Then again, the day after the dams were breached, she appeared on “CBS This Morning” calling Trump’s efforts to withhold Michigan’s federal funds over mail-in ballot applications “ridiculous,” “scary” and “unacceptable.” On her April “Daily Show” appearance, she sported a T-shirt that read “that woman from Michigan.”

All of which has made many Republicans, who control both chambers of the state legislature, apoplectic.

“She’s on every talk show. She’s touting her wares to get the attention to be the veep for Joe Biden when we’re in the middle of a crisis,” said state GOP Chairwoman Laura Cox, who called Whitmer “highly political and partisan,” likening her “to being the queen of Michigan. It’s her way or the highway.”

Consultant Greg McNeilly, of the conservative Michigan Freedom Fund, said, “Whitmer’s remarkably similar in disposition to the president. Both are incredibly thin-skinned to insults or negative comments, which goes with the territory.” He added, “She’s very stubborn. She can’t admit she’s wrong.”

Despite the lawsuits and raging Facebook groups, 72 percent of Michigan adults approved of how she was handling the coronavirus outbreak in a May Washington Post-Ipsos poll.

Pollster Richard Czuba said that except for Republican men, “she’s got the voters with her.”

Whitmer has lived her entire life in Michigan, attending Michigan State for college and law school. Mallory, her second husband, is a dentist. Together, they have five children from previous marriages: her two daughters and his three grown sons.

Her parents were prominent lawyers who divorced when she was 6. It was a mixed marriage — her father was a moderate Republican, heading the state Commerce Department under Gov. William Milliken before becoming president and CEO of Blue Cross Blue Shield of Michigan; her late mother was a Democrat and an assistant attorney general.

“It was less about politics and party and more about civic responsibility,” Whitmer’s sister, Liz Gereghty, said. Their parents “gave us this sense that there should be meaning in your lives. There should be some good that you’re doing in the world. Some jobs are more important than others.” Whitmer had first dreamed of being a sports broadcaster. Both parents encouraged her to run for office.

In 2000, Whitmer ran for the state legislature and won. She has never lost a race since.

“Fourteen years in the minority keeps you humble and helps you focus on opportunities to seize on when you know you can make a difference,” Whitmer said. One of her key accomplishments, she said, was helping former Republican Gov. Rick Snyder implement Healthy Michigan, the state’s Medicaid expansion program, which was opposed by many Republican legislators.

Her initial years in the legislature were the most trying of her life, she said. Whitmer launched her political career while pregnant with her first child and moved into a new home while caring for her ill mother, who died in 2002. “The way that I got through that period of time was not thinking about the 100 yards down the road but looking at the next five,” she said. “That’s a skill that I developed during that period and staying optimistic.”

In the legislature, Whitmer’s most notable moment came in 2013, as Senate minority leader. After several minutes condemning a proposed bill that would require women to purchase supplemental insurance to cover abortions, even those in the case of rape and incest, she broke from prepared remarks.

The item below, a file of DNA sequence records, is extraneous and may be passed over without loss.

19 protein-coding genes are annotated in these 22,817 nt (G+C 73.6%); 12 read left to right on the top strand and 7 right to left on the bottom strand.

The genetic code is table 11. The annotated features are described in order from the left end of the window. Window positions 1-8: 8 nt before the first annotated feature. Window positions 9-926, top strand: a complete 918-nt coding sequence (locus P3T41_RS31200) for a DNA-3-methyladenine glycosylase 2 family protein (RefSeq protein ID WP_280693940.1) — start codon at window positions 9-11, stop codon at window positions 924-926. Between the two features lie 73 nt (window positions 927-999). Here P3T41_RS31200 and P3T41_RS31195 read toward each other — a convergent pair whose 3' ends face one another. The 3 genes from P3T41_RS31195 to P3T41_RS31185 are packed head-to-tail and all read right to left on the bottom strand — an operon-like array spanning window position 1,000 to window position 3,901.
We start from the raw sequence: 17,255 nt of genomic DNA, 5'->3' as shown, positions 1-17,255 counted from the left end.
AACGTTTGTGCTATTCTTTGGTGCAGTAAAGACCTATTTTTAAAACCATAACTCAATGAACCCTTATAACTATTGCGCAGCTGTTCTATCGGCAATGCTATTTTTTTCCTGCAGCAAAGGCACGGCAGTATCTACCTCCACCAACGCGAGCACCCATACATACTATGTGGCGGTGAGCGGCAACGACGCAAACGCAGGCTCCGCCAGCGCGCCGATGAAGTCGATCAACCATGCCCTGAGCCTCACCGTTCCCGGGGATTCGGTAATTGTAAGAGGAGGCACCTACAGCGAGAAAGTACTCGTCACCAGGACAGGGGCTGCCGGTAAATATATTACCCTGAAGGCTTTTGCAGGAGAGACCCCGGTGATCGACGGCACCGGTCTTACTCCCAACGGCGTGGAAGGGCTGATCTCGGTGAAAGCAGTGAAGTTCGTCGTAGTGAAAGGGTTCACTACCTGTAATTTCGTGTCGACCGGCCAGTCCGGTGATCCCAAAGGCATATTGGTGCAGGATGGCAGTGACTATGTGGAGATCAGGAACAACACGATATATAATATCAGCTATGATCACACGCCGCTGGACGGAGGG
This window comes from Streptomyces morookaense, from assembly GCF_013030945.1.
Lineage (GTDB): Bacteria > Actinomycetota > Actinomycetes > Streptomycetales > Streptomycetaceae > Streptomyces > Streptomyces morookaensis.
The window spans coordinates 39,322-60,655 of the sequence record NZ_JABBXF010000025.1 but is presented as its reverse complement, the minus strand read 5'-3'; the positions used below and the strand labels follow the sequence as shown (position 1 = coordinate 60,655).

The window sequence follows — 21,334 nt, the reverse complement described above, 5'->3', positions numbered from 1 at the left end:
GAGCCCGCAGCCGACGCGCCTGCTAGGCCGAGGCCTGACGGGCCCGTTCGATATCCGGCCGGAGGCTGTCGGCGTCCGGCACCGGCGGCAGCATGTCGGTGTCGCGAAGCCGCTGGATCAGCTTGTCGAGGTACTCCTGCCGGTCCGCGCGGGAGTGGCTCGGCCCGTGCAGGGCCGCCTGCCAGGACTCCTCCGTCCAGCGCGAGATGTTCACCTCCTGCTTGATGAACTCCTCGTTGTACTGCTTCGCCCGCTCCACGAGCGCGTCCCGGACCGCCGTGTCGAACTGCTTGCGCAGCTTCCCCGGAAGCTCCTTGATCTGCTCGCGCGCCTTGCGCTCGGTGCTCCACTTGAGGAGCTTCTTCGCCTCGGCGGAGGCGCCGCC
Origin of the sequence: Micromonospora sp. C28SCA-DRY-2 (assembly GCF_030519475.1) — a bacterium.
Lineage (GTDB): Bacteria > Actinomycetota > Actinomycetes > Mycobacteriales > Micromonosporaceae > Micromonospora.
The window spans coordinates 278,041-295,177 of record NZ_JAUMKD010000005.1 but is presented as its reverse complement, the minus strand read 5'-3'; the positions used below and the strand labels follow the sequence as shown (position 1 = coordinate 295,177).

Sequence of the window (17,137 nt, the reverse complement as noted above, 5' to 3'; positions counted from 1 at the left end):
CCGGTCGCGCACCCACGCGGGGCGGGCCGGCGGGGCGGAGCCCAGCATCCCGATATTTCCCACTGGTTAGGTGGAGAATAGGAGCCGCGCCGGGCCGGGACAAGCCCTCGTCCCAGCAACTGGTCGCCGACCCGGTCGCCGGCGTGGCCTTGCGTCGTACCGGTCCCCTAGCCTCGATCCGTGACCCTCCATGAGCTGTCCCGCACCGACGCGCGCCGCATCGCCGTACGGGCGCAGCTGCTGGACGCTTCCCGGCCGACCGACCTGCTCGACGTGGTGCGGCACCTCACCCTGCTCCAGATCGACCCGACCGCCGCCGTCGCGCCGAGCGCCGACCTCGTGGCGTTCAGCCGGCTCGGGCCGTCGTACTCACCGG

“Over 20 years ago, I was a victim of rape. And thank God it didn’t result in a pregnancy, because I can’t imagine going through what I went through and then having to consider what to do about an unwanted pregnancy from an attacker,” a visibly shaken Whitmer told her colleagues. “And as a mother with two girls, the thought that they would ever go through something like I did keeps me up at night.”

She had told almost no one other than family about the assault, which occurred in college.

“We were the closest of friends. I found out about it watching on television,” said Michelle Haghani, who has known Whitmer since fifth grade. “She’s a very public person, but she has a private side.”

The bill passed. Whitmer was despondent until other assault victims contacted her office to share their stories and support.

With a prized block of independent voters, Michigan was one of three critical states — along with Wisconsin and Pennsylvania — that Hillary Clinton was projected to win in 2016 but lost by thin margins. Two years later, Whitmer won by nearly 10 percentage points.

During the campaign, she intentionally tried to avoid criticizing Trump, she said. In Michigan, swing voters deliver victories.

Her campaign pledge, her mantra, was to “fix the damn roads.” After she won, Whitmer proposed a whopping 45-cent-a-gallon state gas tax that she said was meant as an opening salvo to negotiate a funding solution. Republicans balked. It went nowhere.

“It was an ugly first year,” she conceded. Still, “I never thought I’d say this but, yes, I miss fighting about the roads.”

In late May, Michigan’s coronavirus cases were gradually decreasing. This brought Whitmer some comfort.

“I’m worried about people dropping their guard,” she said. But “I know that the tough work that we’ve done and the hard decisions that I’ve had to make have really made a difference.”

The added challenge, she said, has been the lack of a united national strategy.

“How would this have worked in another era?” she asked. “I think of Barack Obama being greeted by Chris Christie, supporting each other’s efforts” after Hurricane Sandy. “What a different experience. It’s unfortunate. It’s unnecessary. I think there’s a cost to it.”

Other governors have faced opposition to their stay-at-home orders, but nowhere has it seemed as pervasive, nasty and public as in Michigan. It’s Whitmer who is invited constantly on television. It’s Whitmer who is accused of violating her own orders and sneaking out to get her hair dyed. (Not true, she said. One of her daughters touches up her roots.) It’s Whitmer who is subjected to protesters holding AR-15 rifles and hoisting a naked, dark-haired Barbie with a noose slipped around its neck.

And so, the woman question.

“They’re different from what my male colleagues are confronting,” Whitmer said of the attacks. But she cautioned against charging sexism. “There’s hardly ever any benefit for getting in their heads, acknowledging that it’s different.”

Her sister exhibited less restraint. “Straight-out misogyny,” Gereghty said. “She’s the target. She’s always the target. It’s a presidential election year. It’s a swing state. She’s a strong woman. She’s being mentioned as a VP candidate. She’s getting better reviews than the president.”

Her sister added, “There’s not an item on the list that doesn’t terrify the current president.”